In the present case, the CA held that Suventher did not introduce a significant or unforeseeable change in the law as it had merely affirmed the central proposition from the previous HC case, which had itself been used in several other HC and lower court decisions.
Moreover, the Offender had in fact imported a quantity of drugs which would have warranted capital punishment, and therefore would not have fallen within the scope of any sentencing table extrapolated from Suventher. It was the Prosecutor who had decided to exercise its discretion to reduce the quantity of drugs stated in the Offender’s charge to one below the capital threshold. As such, the Offender could not claim to have actually relied on the state of law prior to Suventher.
B. Did the HC’s sentence warrant intervention
The second issue was whether the sentence imposed by the HC warranted appellate intervention. The threshold for appellate intervention in sentencing is a high one: an appellate court will only intervene if the sentencing judge made a wrong decision as to the proper facts for sentencing, had erred in appreciating the material before him, had erred in principle in arriving at the sentence, or had imposed a manifestly excessive or inadequate sentence.
In this regard, the CA broadly agreed with the HC’s analysis. Further, the fact that the pellets were not intended for the Singapore market could not constitute a mitigating factor: the offence contemplated the bringing of drugs into Singapore, regardless of whether it was a mere transit stop and regardless of the final destination. Taking all the factors into consideration, the CA held that the threshold required to impeach the HC’s sentence had not been met, and affirmed the sentence imposed by the HC.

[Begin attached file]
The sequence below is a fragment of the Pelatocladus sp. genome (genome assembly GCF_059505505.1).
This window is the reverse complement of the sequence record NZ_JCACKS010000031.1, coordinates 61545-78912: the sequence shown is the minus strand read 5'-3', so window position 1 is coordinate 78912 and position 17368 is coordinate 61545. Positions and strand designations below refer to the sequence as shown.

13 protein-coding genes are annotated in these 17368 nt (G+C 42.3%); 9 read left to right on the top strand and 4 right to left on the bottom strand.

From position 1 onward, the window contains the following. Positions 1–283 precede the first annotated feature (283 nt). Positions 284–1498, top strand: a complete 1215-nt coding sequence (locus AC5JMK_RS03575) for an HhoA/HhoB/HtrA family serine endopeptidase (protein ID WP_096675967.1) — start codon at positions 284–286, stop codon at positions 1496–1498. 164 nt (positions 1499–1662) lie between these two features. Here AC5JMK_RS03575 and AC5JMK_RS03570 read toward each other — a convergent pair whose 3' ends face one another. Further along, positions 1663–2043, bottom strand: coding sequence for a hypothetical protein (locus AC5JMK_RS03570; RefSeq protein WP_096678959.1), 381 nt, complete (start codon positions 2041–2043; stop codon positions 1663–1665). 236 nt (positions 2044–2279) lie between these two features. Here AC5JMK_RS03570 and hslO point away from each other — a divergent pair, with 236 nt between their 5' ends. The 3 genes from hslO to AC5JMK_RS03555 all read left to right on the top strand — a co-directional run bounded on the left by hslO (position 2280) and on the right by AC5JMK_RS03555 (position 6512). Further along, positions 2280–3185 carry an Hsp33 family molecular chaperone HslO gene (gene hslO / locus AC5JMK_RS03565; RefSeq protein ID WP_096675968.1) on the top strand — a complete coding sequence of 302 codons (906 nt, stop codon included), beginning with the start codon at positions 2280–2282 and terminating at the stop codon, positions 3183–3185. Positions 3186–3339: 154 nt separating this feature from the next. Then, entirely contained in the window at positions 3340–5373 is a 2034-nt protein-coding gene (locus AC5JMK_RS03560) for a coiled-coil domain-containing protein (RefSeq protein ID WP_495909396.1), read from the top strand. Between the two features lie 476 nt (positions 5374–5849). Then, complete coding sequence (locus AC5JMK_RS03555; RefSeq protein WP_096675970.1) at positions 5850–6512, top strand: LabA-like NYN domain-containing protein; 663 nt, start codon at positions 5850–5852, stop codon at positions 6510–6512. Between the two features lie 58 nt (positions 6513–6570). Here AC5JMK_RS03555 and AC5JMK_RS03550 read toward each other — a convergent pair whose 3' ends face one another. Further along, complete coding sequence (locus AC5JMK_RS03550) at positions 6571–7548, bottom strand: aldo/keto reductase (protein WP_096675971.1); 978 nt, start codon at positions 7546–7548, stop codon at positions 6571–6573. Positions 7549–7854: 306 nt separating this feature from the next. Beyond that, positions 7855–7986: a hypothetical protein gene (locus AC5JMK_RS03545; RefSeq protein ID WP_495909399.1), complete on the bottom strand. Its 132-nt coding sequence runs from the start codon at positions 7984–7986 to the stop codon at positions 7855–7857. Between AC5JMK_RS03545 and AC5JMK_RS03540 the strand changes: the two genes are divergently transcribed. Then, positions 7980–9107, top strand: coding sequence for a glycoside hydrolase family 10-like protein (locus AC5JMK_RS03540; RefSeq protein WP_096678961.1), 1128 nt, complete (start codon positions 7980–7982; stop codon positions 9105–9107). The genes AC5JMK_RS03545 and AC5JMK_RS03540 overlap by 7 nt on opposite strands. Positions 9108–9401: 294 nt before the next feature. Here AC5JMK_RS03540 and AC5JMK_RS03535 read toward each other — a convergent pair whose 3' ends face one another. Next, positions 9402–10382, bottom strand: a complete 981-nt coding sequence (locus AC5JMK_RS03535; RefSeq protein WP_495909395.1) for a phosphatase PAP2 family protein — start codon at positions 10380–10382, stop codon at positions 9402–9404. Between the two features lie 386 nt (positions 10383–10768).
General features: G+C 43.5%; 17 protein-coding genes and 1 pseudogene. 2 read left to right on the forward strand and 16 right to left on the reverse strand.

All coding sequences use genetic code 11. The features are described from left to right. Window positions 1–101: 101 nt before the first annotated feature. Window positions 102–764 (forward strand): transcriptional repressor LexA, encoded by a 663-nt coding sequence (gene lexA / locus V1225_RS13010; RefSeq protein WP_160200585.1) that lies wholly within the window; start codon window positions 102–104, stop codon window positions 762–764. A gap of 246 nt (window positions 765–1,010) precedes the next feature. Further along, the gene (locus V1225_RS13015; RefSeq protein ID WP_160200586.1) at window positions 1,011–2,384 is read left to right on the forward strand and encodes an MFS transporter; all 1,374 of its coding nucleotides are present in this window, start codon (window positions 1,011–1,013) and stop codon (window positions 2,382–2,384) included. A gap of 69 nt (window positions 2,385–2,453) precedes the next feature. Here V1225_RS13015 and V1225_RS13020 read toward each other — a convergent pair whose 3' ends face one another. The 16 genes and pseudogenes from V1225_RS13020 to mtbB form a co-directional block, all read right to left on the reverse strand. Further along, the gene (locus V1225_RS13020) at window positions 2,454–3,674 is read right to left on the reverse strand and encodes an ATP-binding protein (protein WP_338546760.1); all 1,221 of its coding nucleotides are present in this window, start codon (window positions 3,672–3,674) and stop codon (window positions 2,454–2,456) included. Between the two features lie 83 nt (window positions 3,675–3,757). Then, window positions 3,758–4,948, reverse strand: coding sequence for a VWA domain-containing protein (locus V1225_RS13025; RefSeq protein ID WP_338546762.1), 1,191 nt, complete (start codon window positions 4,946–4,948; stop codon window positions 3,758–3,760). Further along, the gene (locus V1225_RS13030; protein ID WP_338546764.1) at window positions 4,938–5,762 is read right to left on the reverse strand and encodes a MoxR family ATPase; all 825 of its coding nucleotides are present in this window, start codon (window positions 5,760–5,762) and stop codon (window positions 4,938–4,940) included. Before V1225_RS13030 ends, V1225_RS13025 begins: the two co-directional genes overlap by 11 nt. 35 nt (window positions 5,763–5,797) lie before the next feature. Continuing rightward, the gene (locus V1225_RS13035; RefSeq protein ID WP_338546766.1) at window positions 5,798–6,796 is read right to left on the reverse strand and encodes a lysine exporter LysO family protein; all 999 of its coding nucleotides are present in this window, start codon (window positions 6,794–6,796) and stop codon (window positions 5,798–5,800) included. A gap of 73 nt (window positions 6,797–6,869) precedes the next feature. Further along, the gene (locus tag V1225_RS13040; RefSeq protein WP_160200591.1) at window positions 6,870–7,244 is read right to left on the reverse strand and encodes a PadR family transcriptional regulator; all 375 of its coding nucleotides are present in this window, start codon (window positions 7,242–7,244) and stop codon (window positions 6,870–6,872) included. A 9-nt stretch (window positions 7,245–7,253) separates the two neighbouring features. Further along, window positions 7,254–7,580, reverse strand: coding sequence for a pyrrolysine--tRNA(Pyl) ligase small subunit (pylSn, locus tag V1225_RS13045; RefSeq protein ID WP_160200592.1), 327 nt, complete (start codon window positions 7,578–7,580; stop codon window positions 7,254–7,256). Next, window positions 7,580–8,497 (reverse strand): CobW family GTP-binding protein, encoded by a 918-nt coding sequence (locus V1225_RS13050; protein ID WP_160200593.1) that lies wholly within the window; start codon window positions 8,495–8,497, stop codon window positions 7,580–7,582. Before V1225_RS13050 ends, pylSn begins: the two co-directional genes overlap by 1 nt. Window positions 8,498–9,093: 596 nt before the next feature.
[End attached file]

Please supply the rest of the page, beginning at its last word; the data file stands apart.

IV. Lessons Learnt
This is a welcome decision, as it instils greater certainty regarding the doctrine of prospective overruling. Nonetheless, it is to be hoped that the courts will exercise their discretion to invoke the doctrine where necessary to avoid serious and demonstrable injustice.
It is also noted that there may be practical difficulties in trying to establish such injustice in civil cases. In particular, it is unlikely that mere commercial hardship or inconveniences caused by the retroactive effect of a decision would suffice to establish such injustice. Such hardship or inconvenience cannot compare to situations in criminal law where the retroactive application of a new, and often harsher, sentencing framework may deprive a person of their life and liberty. The corollary, however, is that it may nonetheless be possible to invoke the doctrine of prospective overruling in civil cases presenting exceptional circumstances, for instance where a party may be deprived of his or her livelihood as well as all of his or her assets, in a situation akin to losing his or her liberty. It remains to be seen how the courts would apply the doctrine of prospective overruling in a civil case.
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Written by: Pesdy Tay Jia Yi, rising 3rd-Year LL.B. Student, Singapore Management University School of Law.
Edited by: Ong Ee Ing (Lecturer), Singapore Management University School of Law.
[*] An appellate court (also known as a “higher” court) is a court that can review the decisions of a lower court. For instance, if a case started from the State Courts, the appellate court would be the HC. For serious criminal matters starting in the High Court, the appellate court would be the CA.
[†] A court of first instance is a court where legal proceedings are begun or first heard. An appellate court may review the decisions of a court of first instance.